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Everything You Need To Know About Gantheaume Point, Broome, WA

rocks next to the ocean

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If you’re looking for a beautiful place to catch a sunset and feel the energy of Northern Australia’s natural beauty, then you’re going to want to head to Gantheaume Point near Broome.

This stunning headland is located at the Southern end of Cable Beach, and looks out over the shimmering turquoise Ocean facing the sunset.

It’s not only sunsets that attracts people to Gantheaume Point, but it’s prehistoric history, which can be found etched into the stone at the bottom of the red cliffs, where dinosaur footprints have been preserved in the reef rock and are viewable only at low tide.

There is no doubt that Gantheaume Point is a gorgeous and stunning place to visit, but you might be wondering how to get there, what there is to see and do there, and what makes it special.

So if you’re keen to find out, here’s everything you need to know about visiting Gantheaume Point.

What Is Gantheaume Point Famous For?

What makes Gantheaume Point special is that it has unique characteristics and an ancient history that dates back thousands of years, dating back to the jurassic period.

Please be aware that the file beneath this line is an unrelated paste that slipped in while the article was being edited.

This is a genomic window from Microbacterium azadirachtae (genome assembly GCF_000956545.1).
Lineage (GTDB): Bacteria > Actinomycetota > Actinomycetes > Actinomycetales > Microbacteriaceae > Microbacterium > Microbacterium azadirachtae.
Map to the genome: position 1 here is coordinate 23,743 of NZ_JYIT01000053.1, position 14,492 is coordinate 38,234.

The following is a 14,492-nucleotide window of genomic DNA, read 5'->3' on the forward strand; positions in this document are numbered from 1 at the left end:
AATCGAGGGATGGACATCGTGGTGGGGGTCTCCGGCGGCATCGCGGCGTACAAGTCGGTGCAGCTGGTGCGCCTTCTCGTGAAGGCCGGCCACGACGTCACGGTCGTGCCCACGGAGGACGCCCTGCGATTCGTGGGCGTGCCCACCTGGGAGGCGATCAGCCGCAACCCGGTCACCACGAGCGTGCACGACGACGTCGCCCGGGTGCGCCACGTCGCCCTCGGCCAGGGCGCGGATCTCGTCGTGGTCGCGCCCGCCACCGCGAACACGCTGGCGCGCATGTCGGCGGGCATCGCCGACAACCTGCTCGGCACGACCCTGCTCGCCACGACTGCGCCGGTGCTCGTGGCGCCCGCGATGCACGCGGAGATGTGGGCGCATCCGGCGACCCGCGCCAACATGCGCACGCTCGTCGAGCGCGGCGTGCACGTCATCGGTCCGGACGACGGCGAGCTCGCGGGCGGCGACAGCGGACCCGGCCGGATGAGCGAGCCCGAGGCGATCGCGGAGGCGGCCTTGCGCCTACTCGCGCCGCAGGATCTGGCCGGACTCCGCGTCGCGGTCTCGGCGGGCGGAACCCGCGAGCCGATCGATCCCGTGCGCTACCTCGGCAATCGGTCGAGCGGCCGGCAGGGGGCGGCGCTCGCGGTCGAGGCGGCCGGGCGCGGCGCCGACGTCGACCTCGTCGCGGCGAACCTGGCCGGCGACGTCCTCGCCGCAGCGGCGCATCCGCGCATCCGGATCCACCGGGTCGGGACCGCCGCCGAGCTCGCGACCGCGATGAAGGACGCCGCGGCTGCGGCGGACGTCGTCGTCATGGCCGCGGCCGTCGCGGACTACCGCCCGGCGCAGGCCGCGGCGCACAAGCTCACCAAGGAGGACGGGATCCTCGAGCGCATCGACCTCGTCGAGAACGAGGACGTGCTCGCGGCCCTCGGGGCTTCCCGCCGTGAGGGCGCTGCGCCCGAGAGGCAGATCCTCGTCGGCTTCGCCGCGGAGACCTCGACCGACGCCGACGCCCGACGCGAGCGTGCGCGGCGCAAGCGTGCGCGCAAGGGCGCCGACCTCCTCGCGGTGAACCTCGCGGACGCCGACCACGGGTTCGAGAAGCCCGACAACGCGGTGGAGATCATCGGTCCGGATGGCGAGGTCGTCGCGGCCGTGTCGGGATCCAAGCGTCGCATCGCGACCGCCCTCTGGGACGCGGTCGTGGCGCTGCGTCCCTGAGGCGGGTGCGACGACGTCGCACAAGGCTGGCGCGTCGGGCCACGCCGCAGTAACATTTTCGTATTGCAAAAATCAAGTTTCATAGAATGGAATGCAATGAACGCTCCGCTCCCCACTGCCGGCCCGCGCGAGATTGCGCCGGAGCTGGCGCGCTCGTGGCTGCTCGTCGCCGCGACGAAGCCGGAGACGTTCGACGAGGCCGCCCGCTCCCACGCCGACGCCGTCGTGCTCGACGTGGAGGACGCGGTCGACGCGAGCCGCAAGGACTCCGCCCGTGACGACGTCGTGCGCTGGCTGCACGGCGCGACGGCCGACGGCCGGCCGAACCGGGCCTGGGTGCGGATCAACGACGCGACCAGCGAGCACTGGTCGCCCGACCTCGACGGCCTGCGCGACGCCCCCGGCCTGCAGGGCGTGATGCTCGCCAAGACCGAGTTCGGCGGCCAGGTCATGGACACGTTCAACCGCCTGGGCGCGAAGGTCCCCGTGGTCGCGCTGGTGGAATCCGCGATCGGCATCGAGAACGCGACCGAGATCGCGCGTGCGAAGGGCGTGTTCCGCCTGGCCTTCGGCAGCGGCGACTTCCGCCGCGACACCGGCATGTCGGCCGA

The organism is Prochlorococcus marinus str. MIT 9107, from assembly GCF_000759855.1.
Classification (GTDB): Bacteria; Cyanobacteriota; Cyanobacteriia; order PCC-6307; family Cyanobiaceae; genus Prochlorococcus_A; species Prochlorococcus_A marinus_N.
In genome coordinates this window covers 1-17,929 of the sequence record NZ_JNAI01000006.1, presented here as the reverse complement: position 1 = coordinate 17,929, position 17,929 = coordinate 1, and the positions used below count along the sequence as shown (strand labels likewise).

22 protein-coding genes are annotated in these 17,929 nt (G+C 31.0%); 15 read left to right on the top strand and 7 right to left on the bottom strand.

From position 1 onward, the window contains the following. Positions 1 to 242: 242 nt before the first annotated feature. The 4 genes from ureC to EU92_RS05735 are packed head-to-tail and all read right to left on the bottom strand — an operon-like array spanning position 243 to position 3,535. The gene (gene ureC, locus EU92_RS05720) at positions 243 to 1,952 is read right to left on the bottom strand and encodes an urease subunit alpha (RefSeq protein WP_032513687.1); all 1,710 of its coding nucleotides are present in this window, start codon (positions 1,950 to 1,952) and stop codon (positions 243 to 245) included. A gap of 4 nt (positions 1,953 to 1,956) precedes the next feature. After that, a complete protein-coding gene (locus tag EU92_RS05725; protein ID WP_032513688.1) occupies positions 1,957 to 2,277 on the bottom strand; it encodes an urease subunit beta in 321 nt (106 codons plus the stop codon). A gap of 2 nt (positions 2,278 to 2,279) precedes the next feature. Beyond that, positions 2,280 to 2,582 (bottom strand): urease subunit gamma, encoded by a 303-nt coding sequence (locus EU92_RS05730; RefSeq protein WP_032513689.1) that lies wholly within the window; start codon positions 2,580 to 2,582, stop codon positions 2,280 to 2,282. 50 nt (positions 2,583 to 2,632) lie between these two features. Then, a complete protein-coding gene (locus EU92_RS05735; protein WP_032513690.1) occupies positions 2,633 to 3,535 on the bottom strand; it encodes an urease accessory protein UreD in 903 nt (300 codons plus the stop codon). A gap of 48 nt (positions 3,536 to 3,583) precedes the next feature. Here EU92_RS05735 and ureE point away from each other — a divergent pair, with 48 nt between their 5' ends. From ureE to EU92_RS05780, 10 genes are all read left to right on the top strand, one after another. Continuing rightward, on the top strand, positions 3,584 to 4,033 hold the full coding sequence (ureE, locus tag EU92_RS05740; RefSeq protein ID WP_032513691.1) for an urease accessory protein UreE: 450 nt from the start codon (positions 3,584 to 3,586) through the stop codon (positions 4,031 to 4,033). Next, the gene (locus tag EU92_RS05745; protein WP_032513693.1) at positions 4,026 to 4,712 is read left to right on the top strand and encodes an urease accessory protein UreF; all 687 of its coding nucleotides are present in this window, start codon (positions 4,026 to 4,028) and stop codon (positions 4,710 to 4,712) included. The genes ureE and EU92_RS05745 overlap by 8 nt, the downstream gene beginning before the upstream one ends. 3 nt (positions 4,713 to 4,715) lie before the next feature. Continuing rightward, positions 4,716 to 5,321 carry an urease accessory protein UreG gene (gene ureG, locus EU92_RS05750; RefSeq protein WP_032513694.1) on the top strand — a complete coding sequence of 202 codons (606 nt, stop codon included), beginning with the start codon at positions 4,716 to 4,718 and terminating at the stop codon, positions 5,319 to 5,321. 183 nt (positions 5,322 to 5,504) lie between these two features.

The point was initially observed by French Explorer Nicolas Baudin in 1801, who, from a far-off vantage point, mistakenly identified it as an island.

It wasn’t until Phillip Parker King took a closer inspection of Gantheaume Point and realized the mistake.

Soon after, explorers discovered many dinosaur tracks and plant fossils embedded into the rocky headland here at very low tide.

Not only is Gantheaume Point one of the best paleontological sites in Australia, but it’s naturally beautiful too. The striking red sandstone cliffs that overlooks the turquoise waters of the Indian Ocean is an awe-inspiring natural spectacle.

A sunset over a body of water

The pindan (red-soil country of the south-western Kimberley region of Western Australia) is something you’ll see a lot of in Broome, actually the whole Kimberley region, but, when you’re in Broome, the most striking place to see it is at Gantheaume Point.

While Craig was taking photos, the girls and I were scrambling over the rocks, barefoot and pretending we were dinosaurs.

And if you can time your visit on a really low tide, you will be able to see dinosaur footprints deeply etched into the rock – evidence on who could not resist this divine view millions of years ago too.

In places the rock becomes soft,…

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